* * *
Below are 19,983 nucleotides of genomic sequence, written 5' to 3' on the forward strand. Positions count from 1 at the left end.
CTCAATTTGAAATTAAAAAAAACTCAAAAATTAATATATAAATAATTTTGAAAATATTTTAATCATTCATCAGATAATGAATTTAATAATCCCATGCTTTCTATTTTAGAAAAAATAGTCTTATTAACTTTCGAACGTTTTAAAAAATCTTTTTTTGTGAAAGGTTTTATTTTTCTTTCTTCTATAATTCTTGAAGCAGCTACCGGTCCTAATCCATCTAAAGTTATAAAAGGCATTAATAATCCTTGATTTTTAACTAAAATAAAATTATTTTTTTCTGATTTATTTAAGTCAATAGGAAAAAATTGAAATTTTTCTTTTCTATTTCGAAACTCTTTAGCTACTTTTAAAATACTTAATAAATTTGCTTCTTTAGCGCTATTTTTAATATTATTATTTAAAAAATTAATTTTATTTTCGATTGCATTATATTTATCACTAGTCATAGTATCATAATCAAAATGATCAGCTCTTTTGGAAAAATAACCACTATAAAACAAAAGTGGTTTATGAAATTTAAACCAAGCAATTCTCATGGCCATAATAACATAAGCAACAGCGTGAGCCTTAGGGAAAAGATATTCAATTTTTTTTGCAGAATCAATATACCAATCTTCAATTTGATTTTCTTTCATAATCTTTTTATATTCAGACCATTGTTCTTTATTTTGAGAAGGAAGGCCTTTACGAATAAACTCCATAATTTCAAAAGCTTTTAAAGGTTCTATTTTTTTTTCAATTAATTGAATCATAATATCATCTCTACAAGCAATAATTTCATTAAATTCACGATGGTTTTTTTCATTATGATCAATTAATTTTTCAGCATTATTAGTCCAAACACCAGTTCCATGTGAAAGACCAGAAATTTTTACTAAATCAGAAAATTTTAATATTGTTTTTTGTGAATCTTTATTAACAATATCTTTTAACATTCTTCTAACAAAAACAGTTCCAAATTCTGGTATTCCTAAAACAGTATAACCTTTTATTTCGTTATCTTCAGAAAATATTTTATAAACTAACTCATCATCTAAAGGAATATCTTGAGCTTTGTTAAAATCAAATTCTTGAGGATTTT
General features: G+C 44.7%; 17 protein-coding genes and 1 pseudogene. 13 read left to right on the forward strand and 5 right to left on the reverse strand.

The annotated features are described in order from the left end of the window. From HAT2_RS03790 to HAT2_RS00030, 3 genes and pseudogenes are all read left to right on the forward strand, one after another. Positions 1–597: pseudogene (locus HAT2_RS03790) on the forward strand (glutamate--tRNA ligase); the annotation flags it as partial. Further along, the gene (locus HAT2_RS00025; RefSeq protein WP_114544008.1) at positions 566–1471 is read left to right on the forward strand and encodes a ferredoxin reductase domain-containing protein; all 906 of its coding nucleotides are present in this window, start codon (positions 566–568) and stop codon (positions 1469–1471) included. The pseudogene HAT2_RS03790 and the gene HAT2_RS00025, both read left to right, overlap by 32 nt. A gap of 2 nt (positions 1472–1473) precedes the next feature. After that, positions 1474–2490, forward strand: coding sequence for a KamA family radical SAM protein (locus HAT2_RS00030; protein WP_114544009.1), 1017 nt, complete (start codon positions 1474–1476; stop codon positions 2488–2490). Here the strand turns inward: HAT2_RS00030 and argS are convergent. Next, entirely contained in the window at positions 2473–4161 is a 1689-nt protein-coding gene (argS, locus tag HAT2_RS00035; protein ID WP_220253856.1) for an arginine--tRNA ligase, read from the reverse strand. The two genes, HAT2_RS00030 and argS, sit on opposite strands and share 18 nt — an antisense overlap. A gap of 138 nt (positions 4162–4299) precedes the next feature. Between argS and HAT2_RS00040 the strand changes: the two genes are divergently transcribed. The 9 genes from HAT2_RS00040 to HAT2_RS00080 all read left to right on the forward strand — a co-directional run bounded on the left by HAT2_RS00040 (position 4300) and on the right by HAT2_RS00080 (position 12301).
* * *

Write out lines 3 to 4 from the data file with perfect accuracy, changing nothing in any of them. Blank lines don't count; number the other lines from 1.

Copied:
General features: G+C 44.7%; 17 protein-coding genes and 1 pseudogene. 13 read left to right on the forward strand and 5 right to left on the reverse strand.

The annotated features are described in order from the left end of the window. From HAT2_RS03790 to HAT2_RS00030, 3 genes and pseudogenes are all read left to right on the forward strand, one after another. Positions 1–597: pseudogene (locus HAT2_RS03790) on the forward strand (glutamate--tRNA ligase); the annotation flags it as partial. Further along, the gene (locus HAT2_RS00025; RefSeq protein WP_114544008.1) at positions 566–1471 is read left to right on the forward strand and encodes a ferredoxin reductase domain-containing protein; all 906 of its coding nucleotides are present in this window, start codon (positions 566–568) and stop codon (positions 1469–1471) included. The pseudogene HAT2_RS03790 and the gene HAT2_RS00025, both read left to right, overlap by 32 nt. A gap of 2 nt (positions 1472–1473) precedes the next feature. After that, positions 1474–2490, forward strand: coding sequence for a KamA family radical SAM protein (locus HAT2_RS00030; protein WP_114544009.1), 1017 nt, complete (start codon positions 1474–1476; stop codon positions 2488–2490). Here the strand turns inward: HAT2_RS00030 and argS are convergent. Next, entirely contained in the window at positions 2473–4161 is a 1689-nt protein-coding gene (argS, locus tag HAT2_RS00035; protein ID WP_220253856.1) for an arginine--tRNA ligase, read from the reverse strand. The two genes, HAT2_RS00030 and argS, sit on opposite strands and share 18 nt — an antisense overlap. A gap of 138 nt (positions 4162–4299) precedes the next feature. Between argS and HAT2_RS00040 the strand changes: the two genes are divergently transcribed. The 9 genes from HAT2_RS00040 to HAT2_RS00080 all read left to right on the forward strand — a co-directional run bounded on the left by HAT2_RS00040 (position 4300) and on the right by HAT2_RS00080 (position 12301).